What’s the one thing that people, following a gluten free diet, miss the most? That would be the wonderful texture of BREAD. There’s nothing like the texture of bread made with all those fabulous gluten proteins. Well, that is, right up until NOW.
This Gluten Free French Baguette recipe will make you think you’re eating the real thing. Isn’t this beautiful?
And, this bread dough recipe couldn’t be simpler. It’s considered a ‘straight dough method,’ which basically means that you dump all the ingredients in the mixing bowl, including the yeast, mix to combine, add water and mix until hydrated. This dough will ferment for about 30-45 minutes until it’s double in size.
And, look at this lovely baguette pan. It’s relatively inexpensive and really provides the right air flow to create the crusty exterior that’s needed for this bread.
And, now it’s time to form the dough. It’s really easy, but if you’ve never done this before, you may need to read through it a few times until you get it. This recipe makes two loaves, so once you proof the dough the first time, divide the dough in half. Roll one half to a 12″ x 8″ rectangle (or one inch in length shorter than your pan). Take a look at the picture. Take the top half of long edge of dough and fold it to the middle. Then take the bottom long edge of dough and fold it up to the middle.
Then, take the long top edge of the dough and fold in half so the top edge meets the bottom edge. Press lightly across the bottom edge of the dough with your palm to seal the dough. Now, it’s time to form it into a torpedo shape by rolling the dough gently and tapering the ends. Place on the baguette pan. Repeat with the second half of the dough.
Cover and place in a warm, draft-free place to raise for 30 minutes.
You’ll be adding steam to the first 10 minutes of baking this Baguette. But, what purpose does the steam serve? Well, there’s this thing that happens with the yeast when the bread is first put in the oven. It’s called ‘oven spring.’ This is when the bread dough gets this big hit of expansion when it first hits the oven. What the steam does is keep the surface of the dough soft, which allows the bread to continue to expand and rise. The first 10 minutes is about the life of the yeast, which dies at 140F. So, once the steam has served it’s purpose, it’s time to remove the water from the oven to allow the bread to NOW form it’s hard and crusty outside during the rest of the bake.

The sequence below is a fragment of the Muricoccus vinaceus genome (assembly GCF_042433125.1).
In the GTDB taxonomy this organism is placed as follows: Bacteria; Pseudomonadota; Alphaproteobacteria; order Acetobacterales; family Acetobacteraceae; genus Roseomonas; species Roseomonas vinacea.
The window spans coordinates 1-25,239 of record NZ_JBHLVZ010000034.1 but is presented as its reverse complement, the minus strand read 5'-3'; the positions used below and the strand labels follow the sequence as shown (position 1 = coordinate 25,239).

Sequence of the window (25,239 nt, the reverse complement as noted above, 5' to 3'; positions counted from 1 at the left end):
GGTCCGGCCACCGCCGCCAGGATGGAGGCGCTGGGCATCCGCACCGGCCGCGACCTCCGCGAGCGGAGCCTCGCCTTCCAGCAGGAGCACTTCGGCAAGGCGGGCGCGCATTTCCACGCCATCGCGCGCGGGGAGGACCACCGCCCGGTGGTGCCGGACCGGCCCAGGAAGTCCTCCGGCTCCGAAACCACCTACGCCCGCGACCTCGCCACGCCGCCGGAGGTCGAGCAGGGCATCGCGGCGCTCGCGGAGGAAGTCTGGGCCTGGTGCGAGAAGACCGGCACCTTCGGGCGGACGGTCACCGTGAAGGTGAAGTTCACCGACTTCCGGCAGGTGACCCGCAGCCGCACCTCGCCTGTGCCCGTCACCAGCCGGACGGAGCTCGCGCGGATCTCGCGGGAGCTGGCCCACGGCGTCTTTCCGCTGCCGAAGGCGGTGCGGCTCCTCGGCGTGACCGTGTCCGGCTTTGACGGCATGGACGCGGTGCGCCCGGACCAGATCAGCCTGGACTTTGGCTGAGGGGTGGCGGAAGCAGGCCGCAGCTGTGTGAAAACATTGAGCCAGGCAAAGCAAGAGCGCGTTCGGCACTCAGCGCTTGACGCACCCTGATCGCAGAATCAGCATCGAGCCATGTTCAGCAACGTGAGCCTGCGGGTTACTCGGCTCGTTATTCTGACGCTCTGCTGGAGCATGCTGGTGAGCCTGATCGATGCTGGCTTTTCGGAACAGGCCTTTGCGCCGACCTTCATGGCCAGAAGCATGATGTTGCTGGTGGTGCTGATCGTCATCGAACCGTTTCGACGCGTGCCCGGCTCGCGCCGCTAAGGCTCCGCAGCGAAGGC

I’ve seen several different methods of getting steam in the oven – anything from misting the inside of the oven with a spray bottle to throwing ice cubes into the bottom of the oven. The easiest way, I think, to create steam is to put a baking pan, half-filled with water, in the bottom floor of the oven and then preheat the oven. This eliminates a huge loss of heat from the oven if you were to keep the oven door open and ‘then’ fill the pan with water or choose one of the other methods.
So, place your pan of water onto the bottom floor of the cold oven and preheat to 425F. After the 30 minute rise, you need to make 3 slashes in the top of each loaf of bread. Surprisingly, I think a serrated knife works best for this. Just make quick work of it by making 3 quick slashes at an angle on top of the proofed dough. Place the dough into the preheated oven and bake for 10 minutes with steam.
After 10 minutes, carefully (and I mean, carefully), remove the pan of water from the oven and continue to bake the bread for 20 to 25 minutes until the dough is hollow when tapped.
And, be prepared with your salted butter or good quality olive oil seasoned with an Italian seasoning blend and Parmesan cheese to eat with this warm, crusty bread, right out of the oven.
Napkins by: Dot & Army
Feature Image by: Karie Sofie Photography
Oooh! And look at that Crostini topped with Garlic-Herbed Cream Cheese with Sweety Pepp Bruschetta! Amazing…